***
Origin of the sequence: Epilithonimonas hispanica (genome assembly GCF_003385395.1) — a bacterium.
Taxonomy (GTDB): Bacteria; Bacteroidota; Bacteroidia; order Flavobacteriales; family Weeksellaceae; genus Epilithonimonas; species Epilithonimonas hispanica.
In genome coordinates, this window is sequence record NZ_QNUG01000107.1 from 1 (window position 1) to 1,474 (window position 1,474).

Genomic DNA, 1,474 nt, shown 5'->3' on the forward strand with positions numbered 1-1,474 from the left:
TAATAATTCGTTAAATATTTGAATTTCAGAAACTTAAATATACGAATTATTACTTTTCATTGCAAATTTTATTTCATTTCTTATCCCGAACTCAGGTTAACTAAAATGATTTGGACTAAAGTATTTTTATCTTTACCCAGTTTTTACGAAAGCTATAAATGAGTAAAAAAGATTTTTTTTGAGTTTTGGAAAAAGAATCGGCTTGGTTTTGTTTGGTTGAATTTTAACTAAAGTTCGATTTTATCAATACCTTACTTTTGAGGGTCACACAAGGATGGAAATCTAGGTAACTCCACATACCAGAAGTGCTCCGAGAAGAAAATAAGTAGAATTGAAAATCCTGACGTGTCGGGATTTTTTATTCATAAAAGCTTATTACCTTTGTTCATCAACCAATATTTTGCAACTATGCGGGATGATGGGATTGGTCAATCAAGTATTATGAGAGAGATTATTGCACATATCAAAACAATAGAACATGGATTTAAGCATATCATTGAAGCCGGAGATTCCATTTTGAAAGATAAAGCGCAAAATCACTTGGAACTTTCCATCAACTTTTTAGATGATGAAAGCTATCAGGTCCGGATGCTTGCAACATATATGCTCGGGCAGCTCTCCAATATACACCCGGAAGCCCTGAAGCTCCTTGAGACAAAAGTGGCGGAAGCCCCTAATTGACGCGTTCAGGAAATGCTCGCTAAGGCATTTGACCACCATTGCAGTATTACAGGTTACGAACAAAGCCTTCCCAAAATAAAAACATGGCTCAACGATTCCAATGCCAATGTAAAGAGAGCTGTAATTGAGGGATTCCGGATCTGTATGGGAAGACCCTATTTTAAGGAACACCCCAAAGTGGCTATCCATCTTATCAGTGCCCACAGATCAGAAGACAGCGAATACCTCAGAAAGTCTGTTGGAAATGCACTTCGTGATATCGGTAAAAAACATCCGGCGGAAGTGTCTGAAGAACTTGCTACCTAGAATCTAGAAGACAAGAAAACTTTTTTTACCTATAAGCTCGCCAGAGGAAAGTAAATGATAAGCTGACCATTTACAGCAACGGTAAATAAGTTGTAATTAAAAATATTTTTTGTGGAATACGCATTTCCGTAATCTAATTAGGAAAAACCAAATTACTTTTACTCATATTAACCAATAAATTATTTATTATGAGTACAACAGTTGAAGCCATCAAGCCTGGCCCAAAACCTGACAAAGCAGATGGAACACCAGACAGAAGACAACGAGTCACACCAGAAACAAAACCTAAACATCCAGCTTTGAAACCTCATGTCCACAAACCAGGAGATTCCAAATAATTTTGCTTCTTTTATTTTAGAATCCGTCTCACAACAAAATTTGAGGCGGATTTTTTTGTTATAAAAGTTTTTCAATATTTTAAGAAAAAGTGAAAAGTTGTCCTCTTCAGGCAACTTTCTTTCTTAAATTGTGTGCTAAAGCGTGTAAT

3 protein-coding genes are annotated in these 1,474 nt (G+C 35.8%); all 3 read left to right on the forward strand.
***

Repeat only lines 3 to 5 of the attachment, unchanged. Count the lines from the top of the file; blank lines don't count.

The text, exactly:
In genome coordinates, this window is sequence record NZ_QNUG01000107.1 from 1 (window position 1) to 1,474 (window position 1,474).

Genomic DNA, 1,474 nt, shown 5'->3' on the forward strand with positions numbered 1-1,474 from the left:
TAATAATTCGTTAAATATTTGAATTTCAGAAACTTAAATATACGAATTATTACTTTTCATTGCAAATTTTATTTCATTTCTTATCCCGAACTCAGGTTAACTAAAATGATTTGGACTAAAGTATTTTTATCTTTACCCAGTTTTTACGAAAGCTATAAATGAGTAAAAAAGATTTTTTTTGAGTTTTGGAAAAAGAATCGGCTTGGTTTTGTTTGGTTGAATTTTAACTAAAGTTCGATTTTATCAATACCTTACTTTTGAGGGTCACACAAGGATGGAAATCTAGGTAACTCCACATACCAGAAGTGCTCCGAGAAGAAAATAAGTAGAATTGAAAATCCTGACGTGTCGGGATTTTTTATTCATAAAAGCTTATTACCTTTGTTCATCAACCAATATTTTGCAACTATGCGGGATGATGGGATTGGTCAATCAAGTATTATGAGAGAGATTATTGCACATATCAAAACAATAGAACATGGATTTAAGCATATCATTGAAGCCGGAGATTCCATTTTGAAAGATAAAGCGCAAAATCACTTGGAACTTTCCATCAACTTTTTAGATGATGAAAGCTATCAGGTCCGGATGCTTGCAACATATATGCTCGGGCAGCTCTCCAATATACACCCGGAAGCCCTGAAGCTCCTTGAGACAAAAGTGGCGGAAGCCCCTAATTGACGCGTTCAGGAAATGCTCGCTAAGGCATTTGACCACCATTGCAGTATTACAGGTTACGAACAAAGCCTTCCCAAAATAAAAACATGGCTCAACGATTCCAATGCCAATGTAAAGAGAGCTGTAATTGAGGGATTCCGGATCTGTATGGGAAGACCCTATTTTAAGGAACACCCCAAAGTGGCTATCCATCTTATCAGTGCCCACAGATCAGAAGACAGCGAATACCTCAGAAAGTCTGTTGGAAATGCACTTCGTGATATCGGTAAAAAACATCCGGCGGAAGTGTCTGAAGAACTTGCTACCTAGAATCTAGAAGACAAGAAAACTTTTTTTACCTATAAGCTCGCCAGAGGAAAGTAAATGATAAGCTGACCATTTACAGCAACGGTAAATAAGTTGTAATTAAAAATATTTTTTGTGGAATACGCATTTCCGTAATCTAATTAGGAAAAACCAAATTACTTTTACTCATATTAACCAATAAATTATTTATTATGAGTACAACAGTTGAAGCCATCAAGCCTGGCCCAAAACCTGACAAAGCAGATGGAACACCAGACAGAAGACAACGAGTCACACCAGAAACAAAACCTAAACATCCAGCTTTGAAACCTCATGTCCACAAACCAGGAGATTCCAAATAATTTTGCTTCTTTTATTTTAGAATCCGTCTCACAACAAAATTTGAGGCGGATTTTTTTGTTATAAAAGTTTTTCAATATTTTAAGAAAAAGTGAAAAGTTGTCCTCTTCAGGCAACTTTCTTTCTTAAATTGTGTGCTAAAGCGTGTAAT